So far, all I have addressed is the tissue and biological components of repair and rehabilitation. The recovery processes are heavily influenced by the individual’s physical-psychosocial environment. These factors support the exposure to beneficial movement challenges as well as having important psychological influences. These can have a positive effect on well-being and directly contribute to alleviation of symptoms. The role of the Physiotherapist is to understand those factors relative to the individual and ensure that they support rather than hinder their recovery.
Our role is not to “fix” people. People are perfectly capable of fixing themselves without us stealing their self-efficacy and creating a misguided and inappropriate sense of fear and dependency. Our role is that of a guide within a therapeutic relationship. We should be *giving* them a sense of self-efficacy, creating a sense of resilience and autonomy around a plan of care where the individual, not the practitioner, retains the locus of control.
Given that we each have an innate capacity for self-healing and recovery, Lederman asks the question, what is the therapist’s role in this process?
The traditional ‘operator’ role within a therapist-patient relationship needs to change.
Yesterday I shared this quote from Dr Adriann Louw: “If a patient has pain, teach them about pain, not anatomy.”
In an outdated structural approach, the client/patient is highly dependent upon the therapist with ‘things’ that cannot be self-administered, where a treatment table is often the centre-piece and the patient a passive recipient of care.
Most of the clinical management by the therapist can be replicated by the patient within their environment. A Physiotherapist has the role of health educator as well as supporting and facilitating the individual in their recovery process.
The suggestion that someone may be better off seeing a Physio daily because that’s what a professional footballer gets, is simply not correct. It is however a very good means of selling a solution in a consumer services environment where over medicalisation and over treatment serve to make a profit.
That is the low-value healthcare Traeger et al have discussed; it is not the Medical Professional Meira describes. That is a clever sales tactic of a practice in the business of selling Consumer Services for profit.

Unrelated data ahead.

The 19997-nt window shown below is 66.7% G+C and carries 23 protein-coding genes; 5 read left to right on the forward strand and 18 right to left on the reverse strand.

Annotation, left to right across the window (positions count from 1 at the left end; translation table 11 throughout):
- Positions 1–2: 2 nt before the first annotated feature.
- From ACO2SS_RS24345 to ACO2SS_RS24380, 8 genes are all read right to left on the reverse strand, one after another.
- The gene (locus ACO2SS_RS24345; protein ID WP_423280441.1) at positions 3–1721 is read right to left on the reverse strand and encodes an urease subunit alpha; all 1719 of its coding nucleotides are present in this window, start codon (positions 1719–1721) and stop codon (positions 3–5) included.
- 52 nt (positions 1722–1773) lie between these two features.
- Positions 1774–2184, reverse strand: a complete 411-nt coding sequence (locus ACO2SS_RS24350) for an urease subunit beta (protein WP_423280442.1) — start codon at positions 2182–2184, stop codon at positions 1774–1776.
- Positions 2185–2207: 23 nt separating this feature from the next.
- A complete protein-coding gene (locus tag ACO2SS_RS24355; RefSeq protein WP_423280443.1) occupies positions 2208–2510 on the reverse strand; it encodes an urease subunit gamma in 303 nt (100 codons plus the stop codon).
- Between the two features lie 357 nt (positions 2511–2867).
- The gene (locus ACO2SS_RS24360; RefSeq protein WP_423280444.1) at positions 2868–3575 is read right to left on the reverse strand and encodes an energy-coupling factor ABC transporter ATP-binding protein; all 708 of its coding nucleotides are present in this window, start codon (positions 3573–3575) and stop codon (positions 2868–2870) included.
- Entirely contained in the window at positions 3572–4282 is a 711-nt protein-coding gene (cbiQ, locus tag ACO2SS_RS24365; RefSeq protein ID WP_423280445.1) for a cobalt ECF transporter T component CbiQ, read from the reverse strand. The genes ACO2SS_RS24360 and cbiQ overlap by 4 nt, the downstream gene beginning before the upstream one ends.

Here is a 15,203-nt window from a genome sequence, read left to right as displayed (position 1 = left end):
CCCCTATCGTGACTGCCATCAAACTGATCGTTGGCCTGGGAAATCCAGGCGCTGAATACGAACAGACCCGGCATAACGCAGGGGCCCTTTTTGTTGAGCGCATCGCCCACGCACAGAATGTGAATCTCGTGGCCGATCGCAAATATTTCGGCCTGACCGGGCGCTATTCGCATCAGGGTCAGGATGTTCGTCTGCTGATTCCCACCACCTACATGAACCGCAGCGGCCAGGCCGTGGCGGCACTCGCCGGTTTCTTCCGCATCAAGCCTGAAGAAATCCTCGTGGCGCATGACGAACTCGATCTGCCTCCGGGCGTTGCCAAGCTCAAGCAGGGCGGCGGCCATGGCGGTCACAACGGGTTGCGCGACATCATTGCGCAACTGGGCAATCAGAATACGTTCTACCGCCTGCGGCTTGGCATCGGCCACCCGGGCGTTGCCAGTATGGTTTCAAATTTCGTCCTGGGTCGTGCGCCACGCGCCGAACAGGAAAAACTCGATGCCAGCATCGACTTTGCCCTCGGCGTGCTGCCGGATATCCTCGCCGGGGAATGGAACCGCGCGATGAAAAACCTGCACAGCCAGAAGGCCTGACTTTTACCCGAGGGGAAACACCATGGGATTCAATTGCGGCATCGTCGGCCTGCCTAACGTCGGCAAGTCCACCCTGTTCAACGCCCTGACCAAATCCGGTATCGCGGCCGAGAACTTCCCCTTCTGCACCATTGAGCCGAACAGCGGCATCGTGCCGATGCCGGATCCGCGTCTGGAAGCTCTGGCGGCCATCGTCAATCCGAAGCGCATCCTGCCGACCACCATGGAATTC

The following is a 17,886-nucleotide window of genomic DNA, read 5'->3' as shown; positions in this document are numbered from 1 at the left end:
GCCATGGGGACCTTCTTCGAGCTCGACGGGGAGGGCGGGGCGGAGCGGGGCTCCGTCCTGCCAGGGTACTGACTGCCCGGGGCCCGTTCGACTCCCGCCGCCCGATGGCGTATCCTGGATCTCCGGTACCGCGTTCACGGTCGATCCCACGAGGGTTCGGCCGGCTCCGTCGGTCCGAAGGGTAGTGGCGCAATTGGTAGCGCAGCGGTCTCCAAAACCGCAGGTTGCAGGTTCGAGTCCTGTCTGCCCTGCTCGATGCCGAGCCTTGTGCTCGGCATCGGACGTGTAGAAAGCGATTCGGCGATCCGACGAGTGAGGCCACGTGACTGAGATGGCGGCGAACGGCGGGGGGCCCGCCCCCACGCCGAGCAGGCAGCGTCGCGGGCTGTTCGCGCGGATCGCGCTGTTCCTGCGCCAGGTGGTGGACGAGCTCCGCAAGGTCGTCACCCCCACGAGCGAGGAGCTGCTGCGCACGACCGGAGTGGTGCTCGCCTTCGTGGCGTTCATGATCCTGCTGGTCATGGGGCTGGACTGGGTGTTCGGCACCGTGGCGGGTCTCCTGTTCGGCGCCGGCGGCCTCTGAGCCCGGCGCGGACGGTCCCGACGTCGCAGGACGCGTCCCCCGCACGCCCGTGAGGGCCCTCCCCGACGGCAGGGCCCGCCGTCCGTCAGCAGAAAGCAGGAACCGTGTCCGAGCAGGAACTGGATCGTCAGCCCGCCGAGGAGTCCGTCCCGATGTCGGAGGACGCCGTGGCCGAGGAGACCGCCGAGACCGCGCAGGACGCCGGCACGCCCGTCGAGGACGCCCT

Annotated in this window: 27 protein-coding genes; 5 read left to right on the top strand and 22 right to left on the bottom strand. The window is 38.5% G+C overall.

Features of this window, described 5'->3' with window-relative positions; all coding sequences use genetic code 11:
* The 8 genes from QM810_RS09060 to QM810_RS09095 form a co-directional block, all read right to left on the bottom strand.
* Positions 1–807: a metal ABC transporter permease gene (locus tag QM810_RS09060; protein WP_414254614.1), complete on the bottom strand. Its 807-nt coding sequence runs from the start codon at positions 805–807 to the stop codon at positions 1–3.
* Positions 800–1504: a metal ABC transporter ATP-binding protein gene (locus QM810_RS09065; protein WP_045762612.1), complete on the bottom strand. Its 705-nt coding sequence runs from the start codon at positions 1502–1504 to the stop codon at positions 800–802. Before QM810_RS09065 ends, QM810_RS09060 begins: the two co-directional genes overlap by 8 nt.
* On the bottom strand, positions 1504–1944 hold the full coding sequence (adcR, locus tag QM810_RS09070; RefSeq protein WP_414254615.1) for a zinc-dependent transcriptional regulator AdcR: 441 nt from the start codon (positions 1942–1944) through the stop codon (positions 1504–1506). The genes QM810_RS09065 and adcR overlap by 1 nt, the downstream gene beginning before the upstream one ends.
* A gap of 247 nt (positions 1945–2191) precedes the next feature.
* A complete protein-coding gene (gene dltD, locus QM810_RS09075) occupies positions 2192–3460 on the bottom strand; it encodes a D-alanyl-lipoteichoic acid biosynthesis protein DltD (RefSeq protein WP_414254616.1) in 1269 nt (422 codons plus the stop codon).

In the middle of writing this, I saw someone who sustained a partial thickness tear of their supraspinatus almost six months ago. The client had immediately started seeing a therapist with whom they had previously developed a high degree of trust and alliance with. In complete contrast to the SELF study, the therapist provided twice-weekly passive treatments (including ultrasound) for many weeks. Those treatments eventually dropped to once-weekly, then fortnightly. No outcome measures were used. There were no active strategies in place for managing pain. The client didn’t know anything about normal tissue healing times and had no active means of increasing tissue tolerance (home-based, self-managed exercises). They didn’t know what was helpful of not. Still symptomatic with no significant reduction in pain over 5+ months, they had not regained normal function and had completely withdrawn from usual physical activities. When I asked if they had gotten any better because of all this treatment, the answer was “that it must be better because I had been seeing the therapist less frequently”. WTF!
The lay person typically understands food and cooking enough to make an informed decision that they probably don’t need the services of a chef, or if they do, that choice is likely based on a sense of ‘want’ rather than ‘need’. Seeing a Physiotherapist and paying for Physiotherapy services is rarely based on ‘wanting’ to see a clinician, and that’s where we have leverage. The extreme knowledge imbalance between provider and patient creates limitations on the patient from the perspective of their understanding of needs, evaluation of quality, and assessment of price. People who are broken or in pain are susceptible and they are the easiest to sell to.
There is good reason why the Traeger et al paper just published in the APA’s Journal of Physiotherapy is entitled ‘Wise choices’.
“Eliminating low-value services from physiotherapy care altogether will be difficult. Some clinicians and patients will find it hard to break old habits and new low-value habits will likely emerge. Others will find it hard to accept that some treatments and tests are simply not beneficial. On their own, ‘do not do’ lists are unlikely to change practice. Instead, clinicians need practical tools to help them discuss sensitive issues, such as over-diagnosis and unnecessary tests and treatments, with their patients. An increased understanding of these concepts among clinicians, policymakers, and healthcare consumers will be a good start. If we are to ultimately improve the value of physiotherapy care, the logical next step is to translate an improved understanding of low-value healthcare into wiser choices in practice.”
Inspired by and based on Lederman A Process approach in manual and physical therapies
and Ethics of healthcare advertising
Opinions my own.